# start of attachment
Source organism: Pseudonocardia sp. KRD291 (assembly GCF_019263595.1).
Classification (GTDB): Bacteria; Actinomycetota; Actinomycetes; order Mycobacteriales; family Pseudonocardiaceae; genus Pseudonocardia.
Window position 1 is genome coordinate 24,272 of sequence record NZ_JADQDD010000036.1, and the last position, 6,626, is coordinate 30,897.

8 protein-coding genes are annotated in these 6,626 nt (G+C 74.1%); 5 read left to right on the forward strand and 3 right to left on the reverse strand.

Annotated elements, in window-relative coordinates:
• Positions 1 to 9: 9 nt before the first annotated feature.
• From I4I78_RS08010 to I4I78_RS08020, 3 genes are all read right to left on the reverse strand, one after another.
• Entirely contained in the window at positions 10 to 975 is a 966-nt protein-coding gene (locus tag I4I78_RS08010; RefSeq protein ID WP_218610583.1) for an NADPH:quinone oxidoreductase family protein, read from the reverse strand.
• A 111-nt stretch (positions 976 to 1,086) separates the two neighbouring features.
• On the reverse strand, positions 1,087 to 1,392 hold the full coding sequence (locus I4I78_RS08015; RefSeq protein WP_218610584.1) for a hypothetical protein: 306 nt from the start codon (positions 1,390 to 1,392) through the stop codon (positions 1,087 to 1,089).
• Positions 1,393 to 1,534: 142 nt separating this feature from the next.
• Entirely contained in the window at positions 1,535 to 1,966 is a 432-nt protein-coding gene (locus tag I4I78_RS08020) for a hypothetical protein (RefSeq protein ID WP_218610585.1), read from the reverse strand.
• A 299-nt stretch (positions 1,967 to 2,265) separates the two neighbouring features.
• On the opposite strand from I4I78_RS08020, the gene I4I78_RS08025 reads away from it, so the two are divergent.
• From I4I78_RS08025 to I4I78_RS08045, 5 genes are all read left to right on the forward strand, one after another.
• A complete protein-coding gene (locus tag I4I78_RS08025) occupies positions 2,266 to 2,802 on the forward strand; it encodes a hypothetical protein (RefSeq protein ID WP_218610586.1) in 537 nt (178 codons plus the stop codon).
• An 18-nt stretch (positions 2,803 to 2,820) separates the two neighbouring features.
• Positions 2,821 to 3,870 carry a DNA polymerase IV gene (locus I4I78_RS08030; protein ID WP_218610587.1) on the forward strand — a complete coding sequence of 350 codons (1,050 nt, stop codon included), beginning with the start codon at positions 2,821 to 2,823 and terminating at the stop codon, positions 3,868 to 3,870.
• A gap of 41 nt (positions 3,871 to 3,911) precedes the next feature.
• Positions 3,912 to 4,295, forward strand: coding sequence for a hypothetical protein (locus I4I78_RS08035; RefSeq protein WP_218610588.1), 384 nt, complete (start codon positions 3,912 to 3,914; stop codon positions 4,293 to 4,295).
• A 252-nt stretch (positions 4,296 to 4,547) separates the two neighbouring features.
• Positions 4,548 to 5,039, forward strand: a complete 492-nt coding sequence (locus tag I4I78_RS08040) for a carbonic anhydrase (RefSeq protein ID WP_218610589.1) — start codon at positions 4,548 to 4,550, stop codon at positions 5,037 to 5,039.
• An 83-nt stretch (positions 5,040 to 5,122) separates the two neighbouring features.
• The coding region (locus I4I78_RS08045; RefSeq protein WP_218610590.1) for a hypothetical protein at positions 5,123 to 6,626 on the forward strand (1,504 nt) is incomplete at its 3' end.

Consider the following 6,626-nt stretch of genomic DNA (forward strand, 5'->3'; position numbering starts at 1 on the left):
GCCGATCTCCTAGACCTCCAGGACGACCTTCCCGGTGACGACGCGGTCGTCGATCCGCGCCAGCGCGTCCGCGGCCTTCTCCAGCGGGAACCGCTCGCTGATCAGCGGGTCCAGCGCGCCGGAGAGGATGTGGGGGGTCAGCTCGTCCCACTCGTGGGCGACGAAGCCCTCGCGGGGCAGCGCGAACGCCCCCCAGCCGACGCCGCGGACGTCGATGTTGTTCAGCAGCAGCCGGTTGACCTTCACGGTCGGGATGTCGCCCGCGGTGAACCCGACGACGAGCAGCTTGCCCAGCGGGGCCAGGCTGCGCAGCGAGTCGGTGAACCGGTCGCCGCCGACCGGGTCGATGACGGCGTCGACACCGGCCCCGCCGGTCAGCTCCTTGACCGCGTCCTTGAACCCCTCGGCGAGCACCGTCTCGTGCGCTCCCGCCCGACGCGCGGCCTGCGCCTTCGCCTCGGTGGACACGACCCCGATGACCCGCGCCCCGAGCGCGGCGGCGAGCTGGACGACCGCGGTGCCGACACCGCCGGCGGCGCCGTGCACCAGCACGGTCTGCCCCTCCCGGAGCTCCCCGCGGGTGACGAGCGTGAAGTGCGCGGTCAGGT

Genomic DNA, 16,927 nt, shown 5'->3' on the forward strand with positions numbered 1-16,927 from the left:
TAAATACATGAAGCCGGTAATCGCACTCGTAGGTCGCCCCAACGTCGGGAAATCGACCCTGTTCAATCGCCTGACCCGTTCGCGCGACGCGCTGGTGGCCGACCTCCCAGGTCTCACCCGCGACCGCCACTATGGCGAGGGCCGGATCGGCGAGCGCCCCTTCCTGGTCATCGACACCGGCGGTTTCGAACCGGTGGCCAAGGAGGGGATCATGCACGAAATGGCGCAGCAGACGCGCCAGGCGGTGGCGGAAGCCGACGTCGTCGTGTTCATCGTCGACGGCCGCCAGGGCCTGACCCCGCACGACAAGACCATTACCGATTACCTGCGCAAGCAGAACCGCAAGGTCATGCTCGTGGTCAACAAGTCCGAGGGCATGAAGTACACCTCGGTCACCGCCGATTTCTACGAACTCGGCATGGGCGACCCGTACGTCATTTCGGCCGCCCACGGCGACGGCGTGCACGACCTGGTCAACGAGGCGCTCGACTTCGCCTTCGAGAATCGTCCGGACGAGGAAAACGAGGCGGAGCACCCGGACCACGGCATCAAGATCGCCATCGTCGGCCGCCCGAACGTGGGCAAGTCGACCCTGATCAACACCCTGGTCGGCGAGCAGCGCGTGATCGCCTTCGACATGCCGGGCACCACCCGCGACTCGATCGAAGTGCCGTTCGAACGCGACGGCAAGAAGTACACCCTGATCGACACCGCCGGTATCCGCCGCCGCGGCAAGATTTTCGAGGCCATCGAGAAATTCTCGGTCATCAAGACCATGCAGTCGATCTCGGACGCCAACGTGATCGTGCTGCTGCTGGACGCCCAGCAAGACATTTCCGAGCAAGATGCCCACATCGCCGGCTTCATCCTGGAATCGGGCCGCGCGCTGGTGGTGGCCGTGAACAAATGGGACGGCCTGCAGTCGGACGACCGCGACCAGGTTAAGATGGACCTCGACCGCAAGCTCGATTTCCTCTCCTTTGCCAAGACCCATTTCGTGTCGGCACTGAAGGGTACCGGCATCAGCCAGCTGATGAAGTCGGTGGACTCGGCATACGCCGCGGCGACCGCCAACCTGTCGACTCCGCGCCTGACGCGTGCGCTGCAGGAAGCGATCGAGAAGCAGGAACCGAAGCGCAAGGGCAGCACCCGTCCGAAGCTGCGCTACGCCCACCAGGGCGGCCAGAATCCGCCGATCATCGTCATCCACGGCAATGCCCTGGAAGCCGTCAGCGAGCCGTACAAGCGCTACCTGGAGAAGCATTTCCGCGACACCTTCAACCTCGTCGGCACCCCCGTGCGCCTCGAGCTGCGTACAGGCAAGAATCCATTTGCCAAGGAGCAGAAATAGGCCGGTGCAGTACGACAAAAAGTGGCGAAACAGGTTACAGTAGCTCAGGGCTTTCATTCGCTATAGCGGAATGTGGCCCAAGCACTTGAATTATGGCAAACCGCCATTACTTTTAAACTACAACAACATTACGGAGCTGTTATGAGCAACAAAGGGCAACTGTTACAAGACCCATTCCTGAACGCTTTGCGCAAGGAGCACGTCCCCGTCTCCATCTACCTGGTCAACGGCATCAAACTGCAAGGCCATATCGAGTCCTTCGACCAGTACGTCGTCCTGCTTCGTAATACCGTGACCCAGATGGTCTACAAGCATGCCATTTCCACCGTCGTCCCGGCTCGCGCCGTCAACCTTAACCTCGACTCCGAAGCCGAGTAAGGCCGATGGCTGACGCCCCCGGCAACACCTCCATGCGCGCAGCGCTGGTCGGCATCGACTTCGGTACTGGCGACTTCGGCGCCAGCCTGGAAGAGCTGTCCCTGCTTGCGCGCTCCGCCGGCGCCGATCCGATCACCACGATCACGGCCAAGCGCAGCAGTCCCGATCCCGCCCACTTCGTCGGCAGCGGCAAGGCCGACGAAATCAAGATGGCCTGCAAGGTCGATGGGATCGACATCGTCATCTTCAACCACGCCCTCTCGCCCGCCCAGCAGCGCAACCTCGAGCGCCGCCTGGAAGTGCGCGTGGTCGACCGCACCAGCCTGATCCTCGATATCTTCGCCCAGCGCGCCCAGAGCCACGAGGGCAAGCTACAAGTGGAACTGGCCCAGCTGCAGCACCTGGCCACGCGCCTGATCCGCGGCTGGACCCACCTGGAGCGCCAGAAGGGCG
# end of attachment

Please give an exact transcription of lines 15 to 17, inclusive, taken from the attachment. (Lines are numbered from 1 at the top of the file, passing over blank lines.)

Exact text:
• From I4I78_RS08025 to I4I78_RS08045, 5 genes are all read left to right on the forward strand, one after another.
• A complete protein-coding gene (locus tag I4I78_RS08025) occupies positions 2,266 to 2,802 on the forward strand; it encodes a hypothetical protein (RefSeq protein ID WP_218610586.1) in 537 nt (178 codons plus the stop codon).
• An 18-nt stretch (positions 2,803 to 2,820) separates the two neighbouring features.